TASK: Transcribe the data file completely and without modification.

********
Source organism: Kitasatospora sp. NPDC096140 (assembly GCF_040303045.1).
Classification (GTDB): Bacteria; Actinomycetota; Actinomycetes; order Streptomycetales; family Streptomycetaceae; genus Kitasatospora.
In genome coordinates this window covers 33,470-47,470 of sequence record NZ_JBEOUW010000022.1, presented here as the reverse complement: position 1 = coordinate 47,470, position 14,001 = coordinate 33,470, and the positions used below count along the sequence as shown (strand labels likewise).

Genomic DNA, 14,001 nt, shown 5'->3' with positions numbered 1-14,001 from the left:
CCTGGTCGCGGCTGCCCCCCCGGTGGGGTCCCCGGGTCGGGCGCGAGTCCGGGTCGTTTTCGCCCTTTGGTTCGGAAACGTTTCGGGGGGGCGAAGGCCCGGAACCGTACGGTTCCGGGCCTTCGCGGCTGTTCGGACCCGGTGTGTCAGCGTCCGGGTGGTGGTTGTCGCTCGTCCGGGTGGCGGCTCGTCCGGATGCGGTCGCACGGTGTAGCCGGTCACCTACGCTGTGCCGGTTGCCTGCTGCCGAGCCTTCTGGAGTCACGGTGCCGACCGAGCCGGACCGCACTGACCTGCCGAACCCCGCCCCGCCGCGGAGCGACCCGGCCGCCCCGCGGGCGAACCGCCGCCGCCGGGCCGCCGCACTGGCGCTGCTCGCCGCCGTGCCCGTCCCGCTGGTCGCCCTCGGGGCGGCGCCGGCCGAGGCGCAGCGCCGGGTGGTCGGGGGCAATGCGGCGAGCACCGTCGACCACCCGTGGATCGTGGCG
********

Source organism: Kitasatospora sp. NPDC096140 (assembly GCF_040303045.1).
Classification (GTDB): Bacteria; Actinomycetota; Actinomycetes; order Streptomycetales; family Streptomycetaceae; genus Kitasatospora.
In genome coordinates this window covers 33,470-47,470 of sequence record NZ_JBEOUW010000022.1, presented here as the reverse complement: position 1 = coordinate 47,470, position 14,001 = coordinate 33,470, and the positions used below count along the sequence as shown (strand labels likewise).

Genomic DNA, 14,001 nt, shown 5'->3' with positions numbered 1-14,001 from the left:
CCTGGTCGCGGCTGCCCCCCCGGTGGGGTCCCCGGGTCGGGCGCGAGTCCGGGTCGTTTTCGCCCTTTGGTTCGGAAACGTTTCGGGGGGGCGAAGGCCCGGAACCGTACGGTTCCGGGCCTTCGCGGCTGTTCGGACCCGGTGTGTCAGCGTCCGGGTGGTGGTTGTCGCTCGTCCGGGTGGCGGCTCGTCCGGATGCGGTCGCACGGTGTAGCCGGTCACCTACGCTGTGCCGGTTGCCTGCTGCCGAGCCTTCTGGAGTCACGGTGCCGACCGAGCCGGACCGCACTGACCTGCCGAACCCCGCCCCGCCGCGGAGCGACCCGGCCGCCCCGCGGGCGAACCGCCGCCGCCGGGCCGCCGCACTGGCGCTGCTCGCCGCCGTGCCCGTCCCGCTGGTCGCCCTCGGGGCGGCGCCGGCCGAGGCGCAGCGCCGGGTGGTCGGGGGCAATGCGGCGAGCACCGTCGACCACCCGTGGATCGTGGCG